In a fit of nostalgia, I started listening to music from the early 90’s while doing the dishes… It doesn’t happen very often but when it does, I’m usually home alone!! I bought a couple of albums a few years ago which are compilations of music from 1975-1983, 1984-1989, and the one I’m listening to now: 1990-1994 (for the Swedes: Absolute music compilations)… If you are the same generation as I, you will smile when reading the following “hits”:
- No limit – 2unlimited (Dutch dance music, was it really considered techno??)
- Take a chance on me – Erasure (British gay dance version of Abba’s old song)
- In command – Rob ‘n’ Raz (oh sweet 18-years’ discos, more about that later!)
- This is the way – E-type (together with the above R&R; the two BIG Swedish dance acts in the early 90’s)
- It’s my life – Dr Alban (the dentist from Nigeria who turned singer when he came to Sweden! You must all remember “Hello Africa”!?)
- Somebody dance with me – DJ Bobo (Swiss dance act)
- Life – Haddaway
- Justified & ancient – KLF (Brits, they were weird, but my brother liked them!)
In Sweden there are different categories of discos for different ages:
- Högstadiedisco (Secondary / Junior high school discos)
- Gymnasiedisco (College (UK) / High school discos (US))
- 18-års disco (discos for those over 18)
- 20-års disco (for those over 20)
The day you turn 18 is very important as you can go to the cool places where they serve alcohol, but they still make a distinction between the two ages of 18 and 20, and very often between girls and guys! So much for being an equal society, but you will often see “girls 20, guys 24”-signs in front of clubs.
In the south of Sweden there was not a huge choice for 18-year olds in the early 90’s – either you could go to Jägers, or some other disco situated in an obscure place in the middle of a forest or in a small village somewhere. Not very practical if you didn’t have a driver’s license or your parents didn’t want to lend you the car… Then there were the discos in the towns: Chrougen and CC House in Lund and Metropol in Helsingborg, Strands in Landskrona. You still needed a driver’s license, a designated driver and a car!
My two best friends Å & L and I had an unforgettable last night in Chrougen before it closed down in February 1994 (for the students in Lund, it’s nowadays known as Tegnérs but in the 90’s it was Chrougen, the coolest place to go for the ones not having started university yet). We almost didn’t get to go because there was a snowstorm (doesn’t happen very often in Skåne, the southern-most region of Sweden) and the parents were not very happy about having us out driving… But we insisted and in the end Å’s father went out test-driving with her to see if it was possible to go and we got the green light to depart! The same evening I had the first and only personal dedication on the radio, an Ace of Base-song, I never understood if it was supposed to be ironic as it was well known that I hated Ace of Base!!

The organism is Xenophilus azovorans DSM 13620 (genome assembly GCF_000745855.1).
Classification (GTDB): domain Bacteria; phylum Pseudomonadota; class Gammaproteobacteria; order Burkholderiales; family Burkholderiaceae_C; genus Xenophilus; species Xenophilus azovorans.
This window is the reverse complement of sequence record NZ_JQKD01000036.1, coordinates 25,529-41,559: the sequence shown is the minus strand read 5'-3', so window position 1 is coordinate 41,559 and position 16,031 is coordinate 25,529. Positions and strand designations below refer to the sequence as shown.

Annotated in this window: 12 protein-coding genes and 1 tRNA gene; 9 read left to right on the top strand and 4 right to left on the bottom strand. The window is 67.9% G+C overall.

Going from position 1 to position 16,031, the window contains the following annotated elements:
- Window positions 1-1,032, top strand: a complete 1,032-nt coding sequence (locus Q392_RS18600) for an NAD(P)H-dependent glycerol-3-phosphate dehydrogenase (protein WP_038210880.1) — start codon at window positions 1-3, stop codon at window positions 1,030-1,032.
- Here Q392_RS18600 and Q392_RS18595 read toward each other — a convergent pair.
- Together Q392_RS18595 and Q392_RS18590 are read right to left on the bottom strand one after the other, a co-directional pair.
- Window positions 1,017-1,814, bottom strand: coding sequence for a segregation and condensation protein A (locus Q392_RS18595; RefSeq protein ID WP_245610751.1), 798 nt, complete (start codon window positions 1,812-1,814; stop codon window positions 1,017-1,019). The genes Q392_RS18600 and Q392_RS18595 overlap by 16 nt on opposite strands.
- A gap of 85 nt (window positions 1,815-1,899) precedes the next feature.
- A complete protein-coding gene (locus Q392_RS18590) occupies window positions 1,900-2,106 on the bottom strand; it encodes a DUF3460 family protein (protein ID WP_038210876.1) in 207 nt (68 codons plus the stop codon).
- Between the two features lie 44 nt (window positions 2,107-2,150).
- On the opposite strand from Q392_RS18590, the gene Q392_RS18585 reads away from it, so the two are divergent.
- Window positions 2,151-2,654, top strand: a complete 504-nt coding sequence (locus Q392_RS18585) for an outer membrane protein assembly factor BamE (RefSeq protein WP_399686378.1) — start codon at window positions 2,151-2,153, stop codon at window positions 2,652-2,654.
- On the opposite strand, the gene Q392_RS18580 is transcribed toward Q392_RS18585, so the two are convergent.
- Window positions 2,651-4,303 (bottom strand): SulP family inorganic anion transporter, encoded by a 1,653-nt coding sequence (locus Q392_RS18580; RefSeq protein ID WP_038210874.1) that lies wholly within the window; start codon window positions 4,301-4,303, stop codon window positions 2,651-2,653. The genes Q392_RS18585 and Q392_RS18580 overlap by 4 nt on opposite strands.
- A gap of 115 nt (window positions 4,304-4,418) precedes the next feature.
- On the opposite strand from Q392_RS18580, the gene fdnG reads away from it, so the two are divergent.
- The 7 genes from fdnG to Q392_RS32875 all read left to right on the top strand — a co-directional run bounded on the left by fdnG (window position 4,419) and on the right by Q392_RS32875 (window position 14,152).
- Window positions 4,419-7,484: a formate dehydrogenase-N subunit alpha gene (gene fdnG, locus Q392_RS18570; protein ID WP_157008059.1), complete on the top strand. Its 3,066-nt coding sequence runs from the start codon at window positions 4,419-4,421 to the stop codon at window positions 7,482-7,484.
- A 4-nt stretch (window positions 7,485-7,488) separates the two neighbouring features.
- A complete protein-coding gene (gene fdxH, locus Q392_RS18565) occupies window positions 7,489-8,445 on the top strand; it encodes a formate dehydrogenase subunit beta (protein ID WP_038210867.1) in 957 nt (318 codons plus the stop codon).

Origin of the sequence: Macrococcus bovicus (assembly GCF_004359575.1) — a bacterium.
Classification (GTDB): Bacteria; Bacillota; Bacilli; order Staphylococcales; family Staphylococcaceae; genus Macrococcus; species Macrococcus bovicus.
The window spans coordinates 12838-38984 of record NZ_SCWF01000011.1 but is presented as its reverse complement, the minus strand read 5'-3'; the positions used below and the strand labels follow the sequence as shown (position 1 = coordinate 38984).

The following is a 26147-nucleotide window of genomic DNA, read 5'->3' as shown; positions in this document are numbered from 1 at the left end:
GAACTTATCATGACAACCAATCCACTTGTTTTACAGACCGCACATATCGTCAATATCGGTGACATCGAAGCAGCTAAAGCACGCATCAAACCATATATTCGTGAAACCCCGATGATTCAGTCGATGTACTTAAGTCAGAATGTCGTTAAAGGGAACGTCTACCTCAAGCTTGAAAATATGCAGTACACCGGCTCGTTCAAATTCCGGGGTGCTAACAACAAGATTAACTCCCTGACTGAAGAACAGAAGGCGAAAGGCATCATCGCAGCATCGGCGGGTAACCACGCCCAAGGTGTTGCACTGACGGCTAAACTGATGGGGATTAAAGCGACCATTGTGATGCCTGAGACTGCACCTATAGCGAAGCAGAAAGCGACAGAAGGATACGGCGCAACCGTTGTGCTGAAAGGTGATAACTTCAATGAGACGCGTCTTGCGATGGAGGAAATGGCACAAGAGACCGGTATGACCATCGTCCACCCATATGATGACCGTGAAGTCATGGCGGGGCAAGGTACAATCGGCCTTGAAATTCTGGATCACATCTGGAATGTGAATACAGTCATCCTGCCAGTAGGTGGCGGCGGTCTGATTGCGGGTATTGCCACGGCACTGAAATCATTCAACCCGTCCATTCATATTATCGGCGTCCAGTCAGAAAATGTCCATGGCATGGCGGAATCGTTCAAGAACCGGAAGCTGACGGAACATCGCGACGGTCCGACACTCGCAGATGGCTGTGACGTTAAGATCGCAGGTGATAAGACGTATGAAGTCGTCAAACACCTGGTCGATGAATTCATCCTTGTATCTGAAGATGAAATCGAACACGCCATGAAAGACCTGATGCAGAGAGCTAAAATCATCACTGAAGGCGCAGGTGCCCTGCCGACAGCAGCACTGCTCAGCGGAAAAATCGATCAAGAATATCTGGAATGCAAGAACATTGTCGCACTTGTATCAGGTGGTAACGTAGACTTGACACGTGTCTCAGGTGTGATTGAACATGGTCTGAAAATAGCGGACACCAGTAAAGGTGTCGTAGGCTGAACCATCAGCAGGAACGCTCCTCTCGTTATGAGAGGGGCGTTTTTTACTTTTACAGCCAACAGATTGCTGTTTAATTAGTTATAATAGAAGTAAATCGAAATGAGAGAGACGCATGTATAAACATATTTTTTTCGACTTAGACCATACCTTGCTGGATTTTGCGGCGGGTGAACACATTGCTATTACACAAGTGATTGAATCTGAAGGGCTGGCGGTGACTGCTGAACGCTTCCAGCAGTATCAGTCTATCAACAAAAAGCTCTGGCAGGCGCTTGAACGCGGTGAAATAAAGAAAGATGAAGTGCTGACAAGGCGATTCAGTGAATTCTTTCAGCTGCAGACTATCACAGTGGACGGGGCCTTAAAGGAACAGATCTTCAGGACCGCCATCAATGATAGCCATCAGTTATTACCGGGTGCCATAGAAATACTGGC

Afterwards we needed to find new venues for dancing, and we headed up on the west coast to Helsingborg & Landskrona together with our friends Persson, Jönsson, Nilsson and Ebbesson. These guys always called each other by the surnames and a few times they would get confused when us girls spoke about them using their first names! We lived farthest away and had a car (L’s old orange Opel Kadett) so we picked them up along the way – Jönsson lived by a “tractor triangle” (i.e one of those big reflecting triangles you have on the back of a tractor) down a dirt road (it was the only way to see where the road was in the dark).
Twice a year there were the big school discos, the inspark (“in-kick” at the start of the school year) and the utspark (“out-kick” at the end of the year, before the summer holidays)! They were usually held at Jägers (Jägersbo, not to be confused with Jägersro which is a horse racing track) and our parents would drop us off as the organised buses were usually full of completely drunk teenagers. On the posters announcing the parties, there was always a small disclaimer saying “Ulrik in the bus: 500 crowns” – as first year students we didn’t understand why Ulrik would have to pay more than the others, but then somebody explained that it meant puking! Our parents were usually horrified when picking us up at the end of the night, as there was always a fight or two, some unconscious kids, police cars and ambulances! We always tried to explain that [most] fights occurred outside the disco and we never noticed anything inside…
JaCal wrote yesterday about the high school graduations in Sweden – it’s something that has to be experienced! Around the beginning of June the cities are full of excited 19-year olds wearing white caps (the girls also wear white dresses) singing the “student song” Sjung om studentens lyckliga da’r (Sing about the student’s happy days) or just the very simple Fy fan vad vi är bra (Damn we are good).
I have now calmed down and listening to La ballade des gens heureux , but that’s a completely different story!